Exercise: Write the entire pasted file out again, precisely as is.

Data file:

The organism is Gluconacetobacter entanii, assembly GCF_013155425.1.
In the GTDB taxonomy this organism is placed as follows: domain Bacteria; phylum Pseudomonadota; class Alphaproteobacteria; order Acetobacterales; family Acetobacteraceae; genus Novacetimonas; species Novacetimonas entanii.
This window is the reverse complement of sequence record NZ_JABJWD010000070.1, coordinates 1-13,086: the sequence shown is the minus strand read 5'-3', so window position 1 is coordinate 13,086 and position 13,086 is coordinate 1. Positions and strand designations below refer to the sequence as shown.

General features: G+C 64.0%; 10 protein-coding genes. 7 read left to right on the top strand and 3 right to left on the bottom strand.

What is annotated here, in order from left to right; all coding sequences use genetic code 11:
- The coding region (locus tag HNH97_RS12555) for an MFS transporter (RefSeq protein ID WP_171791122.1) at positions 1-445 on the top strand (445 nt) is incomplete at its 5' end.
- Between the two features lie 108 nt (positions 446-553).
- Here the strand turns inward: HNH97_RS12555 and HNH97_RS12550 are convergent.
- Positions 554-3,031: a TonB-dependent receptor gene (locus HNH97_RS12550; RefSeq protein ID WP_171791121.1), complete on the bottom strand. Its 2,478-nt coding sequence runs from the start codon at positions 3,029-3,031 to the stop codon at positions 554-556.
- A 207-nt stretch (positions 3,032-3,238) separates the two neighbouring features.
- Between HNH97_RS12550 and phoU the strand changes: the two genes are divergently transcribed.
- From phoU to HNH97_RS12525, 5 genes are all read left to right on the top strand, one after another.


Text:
The organism is Gluconacetobacter entanii, assembly GCF_013155425.1.
In the GTDB taxonomy this organism is placed as follows: domain Bacteria; phylum Pseudomonadota; class Alphaproteobacteria; order Acetobacterales; family Acetobacteraceae; genus Novacetimonas; species Novacetimonas entanii.
This window is the reverse complement of sequence record NZ_JABJWD010000070.1, coordinates 1-13,086: the sequence shown is the minus strand read 5'-3', so window position 1 is coordinate 13,086 and position 13,086 is coordinate 1. Positions and strand designations below refer to the sequence as shown.

General features: G+C 64.0%; 10 protein-coding genes. 7 read left to right on the top strand and 3 right to left on the bottom strand.

What is annotated here, in order from left to right; all coding sequences use genetic code 11:
- The coding region (locus tag HNH97_RS12555) for an MFS transporter (RefSeq protein ID WP_171791122.1) at positions 1-445 on the top strand (445 nt) is incomplete at its 5' end.
- Between the two features lie 108 nt (positions 446-553).
- Here the strand turns inward: HNH97_RS12555 and HNH97_RS12550 are convergent.
- Positions 554-3,031: a TonB-dependent receptor gene (locus HNH97_RS12550; RefSeq protein ID WP_171791121.1), complete on the bottom strand. Its 2,478-nt coding sequence runs from the start codon at positions 3,029-3,031 to the stop codon at positions 554-556.
- A 207-nt stretch (positions 3,032-3,238) separates the two neighbouring features.
- Between HNH97_RS12550 and phoU the strand changes: the two genes are divergently transcribed.
- From phoU to HNH97_RS12525, 5 genes are all read left to right on the top strand, one after another.